10.10.23 Review

Radical Deglobalisation: The IMF has built a model of the world economy divided into two warring blocs

With the start of Russia’s full-scale invasion of Ukraine, restrictions on the trade of energy resources and other commodities have been wielded as geopolitical weapons, marking a significant departure from the trends of the past few decades. The idea of a world divided into hostile blocs, which will radically reduce or minimise trade with each other, is no longer seen as a far-fetched notion. Experts at the IMF have modelled the most extreme scenario: countries that have condemned Russia's aggression against Ukraine cease trading with those that have not. While the immediate consequences for the global economy may not be dire, this fragmentation will undeniably slow down the pace of the energy transition and inflict considerable damage on the world's poorest nations, which heavily rely on food exports. To mitigate these negative consequences, the IMF experts urge countries to proactively establish 'green corridors' now, ensuring that critical resources such as minerals and grain can flow freely even in the context of radical deglobalisation.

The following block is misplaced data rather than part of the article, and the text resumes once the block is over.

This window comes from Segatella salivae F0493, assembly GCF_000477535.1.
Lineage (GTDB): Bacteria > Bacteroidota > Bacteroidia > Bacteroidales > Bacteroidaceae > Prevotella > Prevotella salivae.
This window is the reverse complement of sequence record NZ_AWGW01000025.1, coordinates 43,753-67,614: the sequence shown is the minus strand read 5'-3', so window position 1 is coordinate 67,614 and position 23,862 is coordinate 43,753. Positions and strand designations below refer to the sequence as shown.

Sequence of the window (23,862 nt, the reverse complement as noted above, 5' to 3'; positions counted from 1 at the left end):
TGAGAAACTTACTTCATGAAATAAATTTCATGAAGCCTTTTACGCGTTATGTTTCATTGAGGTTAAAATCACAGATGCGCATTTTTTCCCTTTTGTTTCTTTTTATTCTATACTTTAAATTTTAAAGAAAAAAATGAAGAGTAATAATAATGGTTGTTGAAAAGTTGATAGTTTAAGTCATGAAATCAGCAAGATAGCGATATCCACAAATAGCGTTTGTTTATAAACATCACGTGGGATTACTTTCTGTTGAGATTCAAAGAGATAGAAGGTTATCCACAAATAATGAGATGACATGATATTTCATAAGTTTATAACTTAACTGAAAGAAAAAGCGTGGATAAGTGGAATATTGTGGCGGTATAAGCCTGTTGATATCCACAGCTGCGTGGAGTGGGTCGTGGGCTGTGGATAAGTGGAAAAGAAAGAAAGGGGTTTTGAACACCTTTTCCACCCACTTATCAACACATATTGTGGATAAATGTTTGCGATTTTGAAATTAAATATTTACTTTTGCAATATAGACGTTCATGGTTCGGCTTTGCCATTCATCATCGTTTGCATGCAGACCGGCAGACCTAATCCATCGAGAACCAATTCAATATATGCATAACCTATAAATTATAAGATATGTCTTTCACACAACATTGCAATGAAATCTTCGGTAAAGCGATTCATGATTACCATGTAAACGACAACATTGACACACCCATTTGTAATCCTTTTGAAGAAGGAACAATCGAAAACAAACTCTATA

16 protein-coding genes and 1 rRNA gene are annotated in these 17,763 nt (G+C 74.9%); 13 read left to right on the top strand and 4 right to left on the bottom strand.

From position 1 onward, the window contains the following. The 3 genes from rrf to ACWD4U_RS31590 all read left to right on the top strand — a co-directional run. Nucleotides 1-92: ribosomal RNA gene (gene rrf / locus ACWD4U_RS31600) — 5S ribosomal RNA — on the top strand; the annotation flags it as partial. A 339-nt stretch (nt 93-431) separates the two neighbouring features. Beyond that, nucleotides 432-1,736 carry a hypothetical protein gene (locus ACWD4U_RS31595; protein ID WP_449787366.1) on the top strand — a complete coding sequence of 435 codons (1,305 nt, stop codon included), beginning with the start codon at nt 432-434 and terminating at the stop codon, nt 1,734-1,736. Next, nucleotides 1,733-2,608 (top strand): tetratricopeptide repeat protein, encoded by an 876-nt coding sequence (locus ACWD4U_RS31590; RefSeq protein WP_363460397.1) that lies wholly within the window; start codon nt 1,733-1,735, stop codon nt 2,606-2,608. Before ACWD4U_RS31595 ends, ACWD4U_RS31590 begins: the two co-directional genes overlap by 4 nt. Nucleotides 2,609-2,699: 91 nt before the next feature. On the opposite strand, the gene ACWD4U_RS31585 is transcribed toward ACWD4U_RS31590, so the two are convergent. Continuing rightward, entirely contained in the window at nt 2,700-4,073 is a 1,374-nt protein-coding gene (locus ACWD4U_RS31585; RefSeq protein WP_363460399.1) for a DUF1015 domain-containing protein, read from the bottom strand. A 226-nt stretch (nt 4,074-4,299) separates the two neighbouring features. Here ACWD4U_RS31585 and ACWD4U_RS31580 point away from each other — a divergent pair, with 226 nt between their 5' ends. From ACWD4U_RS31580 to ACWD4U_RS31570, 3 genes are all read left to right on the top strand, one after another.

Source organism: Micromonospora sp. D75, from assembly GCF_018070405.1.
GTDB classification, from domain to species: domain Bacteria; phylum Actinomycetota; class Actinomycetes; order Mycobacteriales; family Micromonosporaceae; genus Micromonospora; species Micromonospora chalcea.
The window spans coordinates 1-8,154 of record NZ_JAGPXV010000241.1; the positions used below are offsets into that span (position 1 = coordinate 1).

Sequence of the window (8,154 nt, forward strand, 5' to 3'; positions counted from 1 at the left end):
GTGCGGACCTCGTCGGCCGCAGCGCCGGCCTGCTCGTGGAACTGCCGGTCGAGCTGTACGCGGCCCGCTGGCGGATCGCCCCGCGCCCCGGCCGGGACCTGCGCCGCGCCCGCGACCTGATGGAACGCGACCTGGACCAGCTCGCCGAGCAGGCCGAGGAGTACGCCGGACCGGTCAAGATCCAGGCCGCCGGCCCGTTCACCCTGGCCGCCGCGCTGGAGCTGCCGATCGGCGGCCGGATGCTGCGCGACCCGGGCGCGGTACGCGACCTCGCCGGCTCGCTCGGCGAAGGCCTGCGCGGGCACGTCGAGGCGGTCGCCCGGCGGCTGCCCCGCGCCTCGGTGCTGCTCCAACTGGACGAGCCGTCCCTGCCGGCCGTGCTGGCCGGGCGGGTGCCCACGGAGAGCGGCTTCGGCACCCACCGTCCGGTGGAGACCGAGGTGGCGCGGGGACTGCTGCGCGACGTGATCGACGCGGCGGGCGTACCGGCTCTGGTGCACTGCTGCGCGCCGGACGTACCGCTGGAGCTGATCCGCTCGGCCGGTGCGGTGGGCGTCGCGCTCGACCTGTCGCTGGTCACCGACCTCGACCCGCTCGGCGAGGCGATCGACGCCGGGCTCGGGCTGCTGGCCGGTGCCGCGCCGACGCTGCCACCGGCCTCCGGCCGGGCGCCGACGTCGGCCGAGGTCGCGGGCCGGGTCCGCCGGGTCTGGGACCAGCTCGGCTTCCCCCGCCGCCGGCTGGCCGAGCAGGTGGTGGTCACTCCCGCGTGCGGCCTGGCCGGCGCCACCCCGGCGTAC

Since the end of the Cold War, free trade in commodities, energy resources, minerals, precious metals, and food have played a pivotal role in global economic growth, particularly in developing countries. However, for the first time in decades, restrictions on the trade of commodities are being increasingly employed as instruments of geopolitical pressure. In the autumn issue of their World Economic Outlook, experts at the IMF have modelled the most extreme path forward: a world divided into two warring blocs that almost completely stop trading with one another. They consider such a scenario entirely realistic, and governments are being called upon to prepare for its eventuality.